Tomorrow we’ll delve into Victorino’s potential in 2007 by looking at some of his numbers from the minors and with the Phillies in ’05 & ’06.
Tuesday, March 27, 2007
It doesn’t seem like the Phillies are prepared, mentally, for the long haul of the season ahead. They’ve been sloppy this pre-season. They don’t seem like they are hitting the ball well and there have been a raft of injuries.
1. Freddy Garcia, the Phillies major off-season acquisition, may or may not be prepared to start the season due to a biceps injury. I tend to think that Garcia will be ready to go, but a major injury (or even just a long-term nagging one) to Garcia would be a major blow to the Phillies, who brought Garcia to Philadelphia in exchange for two outstanding pitching prospects, knowing that they were just renting him for the ’07 campaign. This is garcia’s walk year and he’ll probably expect to command millions upon millions of dollars on the open market. Dollars the Phillies cannot match, so they need Garcia to be healthy to justify the price they paid.
Ironically, the likely replacement for Garcia and Adam Eaton, the Phillies other major acquisition, Jon Lieber, is out indefinitely with an abdominal muscle, precluding the Phillies from swinging a deal to ship him somewhere in exchange for a middle relief pitcher.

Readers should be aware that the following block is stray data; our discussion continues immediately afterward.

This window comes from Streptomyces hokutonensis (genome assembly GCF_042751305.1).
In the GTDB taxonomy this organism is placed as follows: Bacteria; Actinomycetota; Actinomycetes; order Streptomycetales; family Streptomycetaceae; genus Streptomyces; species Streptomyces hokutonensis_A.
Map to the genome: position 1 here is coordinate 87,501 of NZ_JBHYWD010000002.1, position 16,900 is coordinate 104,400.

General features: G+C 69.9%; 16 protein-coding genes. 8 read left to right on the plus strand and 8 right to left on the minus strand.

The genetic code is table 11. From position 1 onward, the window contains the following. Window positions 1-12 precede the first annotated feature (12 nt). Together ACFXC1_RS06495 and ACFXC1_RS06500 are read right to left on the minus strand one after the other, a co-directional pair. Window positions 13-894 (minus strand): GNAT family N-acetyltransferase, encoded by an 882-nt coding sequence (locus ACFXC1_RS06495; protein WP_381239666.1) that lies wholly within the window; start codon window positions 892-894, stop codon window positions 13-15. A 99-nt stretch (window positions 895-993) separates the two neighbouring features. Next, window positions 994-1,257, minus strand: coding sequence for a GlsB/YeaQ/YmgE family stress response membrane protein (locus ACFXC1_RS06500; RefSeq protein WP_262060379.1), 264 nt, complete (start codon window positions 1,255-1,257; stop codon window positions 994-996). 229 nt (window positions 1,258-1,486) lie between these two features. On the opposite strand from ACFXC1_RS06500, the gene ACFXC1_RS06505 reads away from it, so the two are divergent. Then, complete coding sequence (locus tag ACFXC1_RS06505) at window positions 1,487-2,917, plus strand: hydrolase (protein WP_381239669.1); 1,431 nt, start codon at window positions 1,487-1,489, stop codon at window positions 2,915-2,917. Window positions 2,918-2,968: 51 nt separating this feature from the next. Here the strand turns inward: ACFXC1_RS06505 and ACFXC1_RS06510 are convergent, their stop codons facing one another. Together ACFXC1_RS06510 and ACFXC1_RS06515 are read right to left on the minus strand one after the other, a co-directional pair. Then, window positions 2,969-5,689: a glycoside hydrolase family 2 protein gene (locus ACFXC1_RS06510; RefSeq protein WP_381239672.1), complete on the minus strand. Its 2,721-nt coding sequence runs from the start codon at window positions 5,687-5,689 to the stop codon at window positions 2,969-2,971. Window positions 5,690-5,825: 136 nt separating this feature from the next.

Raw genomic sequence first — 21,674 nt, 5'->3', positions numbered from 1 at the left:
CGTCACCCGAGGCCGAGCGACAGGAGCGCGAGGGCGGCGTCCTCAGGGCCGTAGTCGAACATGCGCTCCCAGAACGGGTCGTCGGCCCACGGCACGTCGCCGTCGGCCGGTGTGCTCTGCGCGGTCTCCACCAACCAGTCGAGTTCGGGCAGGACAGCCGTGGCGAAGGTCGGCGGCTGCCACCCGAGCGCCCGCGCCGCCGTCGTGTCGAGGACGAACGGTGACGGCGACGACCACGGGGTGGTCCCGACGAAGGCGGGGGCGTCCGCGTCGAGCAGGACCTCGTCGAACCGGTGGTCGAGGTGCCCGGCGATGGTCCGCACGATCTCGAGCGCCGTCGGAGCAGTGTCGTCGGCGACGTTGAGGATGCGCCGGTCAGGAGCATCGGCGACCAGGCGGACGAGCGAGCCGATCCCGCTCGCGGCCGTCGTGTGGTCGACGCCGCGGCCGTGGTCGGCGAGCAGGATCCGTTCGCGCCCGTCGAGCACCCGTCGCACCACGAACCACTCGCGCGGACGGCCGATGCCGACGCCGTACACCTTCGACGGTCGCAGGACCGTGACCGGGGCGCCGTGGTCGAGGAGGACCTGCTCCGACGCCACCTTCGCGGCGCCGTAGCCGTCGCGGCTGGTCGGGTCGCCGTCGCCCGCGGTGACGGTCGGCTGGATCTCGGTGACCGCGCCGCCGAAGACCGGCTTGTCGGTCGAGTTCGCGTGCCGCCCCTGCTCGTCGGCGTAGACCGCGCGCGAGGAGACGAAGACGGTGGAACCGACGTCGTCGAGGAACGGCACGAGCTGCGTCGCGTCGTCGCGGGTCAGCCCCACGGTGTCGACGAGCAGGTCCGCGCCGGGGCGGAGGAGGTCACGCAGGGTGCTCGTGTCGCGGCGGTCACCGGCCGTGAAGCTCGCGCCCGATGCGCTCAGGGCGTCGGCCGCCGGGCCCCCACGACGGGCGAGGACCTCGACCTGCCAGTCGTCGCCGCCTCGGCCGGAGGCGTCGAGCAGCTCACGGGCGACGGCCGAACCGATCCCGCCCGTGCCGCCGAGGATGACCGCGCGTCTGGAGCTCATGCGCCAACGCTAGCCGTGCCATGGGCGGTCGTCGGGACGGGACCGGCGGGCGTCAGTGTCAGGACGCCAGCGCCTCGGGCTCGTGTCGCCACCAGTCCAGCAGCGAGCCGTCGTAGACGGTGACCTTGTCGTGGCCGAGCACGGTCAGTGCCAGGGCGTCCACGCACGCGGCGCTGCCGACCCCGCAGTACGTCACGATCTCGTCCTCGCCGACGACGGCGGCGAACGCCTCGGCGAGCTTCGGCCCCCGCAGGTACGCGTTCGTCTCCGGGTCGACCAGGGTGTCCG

2. Carlos Ruiz was also suffering from a biceps injury, but is expected back soon. Ruiz uncertain status might be good news for many Chris Coste fans out there in the blogging world: Ruiz’s status might encourage the Phillies to keep Coste with the team when it heads north.
3. Ryan Howard. Disturbingly, the 2006 N.L. MVP has been slumping at the plate recently, going 0-for-17, and apparently losing his temper when he talked with a sports writer. Howard is 12-for-52 this spring with just two home runs. Coming off of a season in which he clubbed 58 home runs, perhaps a little of a let-down was to be expected, but I think that Ryan Howard might be in for a bigger decline than we all anticipated. Between teams pitching around him and the natural regression to the mean, Howard might slump into the 35-40 home run range … If I played major league baseball, I’d be estatic hitting just ten home runs, but Ryan Howard and the Phillies would be very, very disappointed.
The 2007 Bill James Handbook doesn’t see much of a chance for Howard to slump, however: they project Ryan Howard to hit 56 home runs, 148 RBIs and have 167 Runs Created in 2007, basically what he had in 2006 (58, 149, 138). I can’t help but wonder if that is wildly optimistic.
4. Aaron Rowand & Pat Burrell are both really struggling (.169 with a home run, three doubles and eight RBIs, and .178 with a home run, three doubles and seven RBIs, respectively). Burrell I am less worried about: he’s never had a particularly high batting average because he draws a lot of walks. For Rowand, who drew 18 walks in 2006, this is a major, major cause for concern. Rowand could be a major, major anchor on the Phillies offense. Let’s hope his defense makes up for it.
A few weeks ago I was feeling very optimistic as the Phillies broke camp. Best offense in the majors, a revamped pitching staff … this team was primed to contend. Now I look and I wonder if the Phillies pitching will be healthy, and I see major problems with the Phillies 4, 5, & 6 hitters.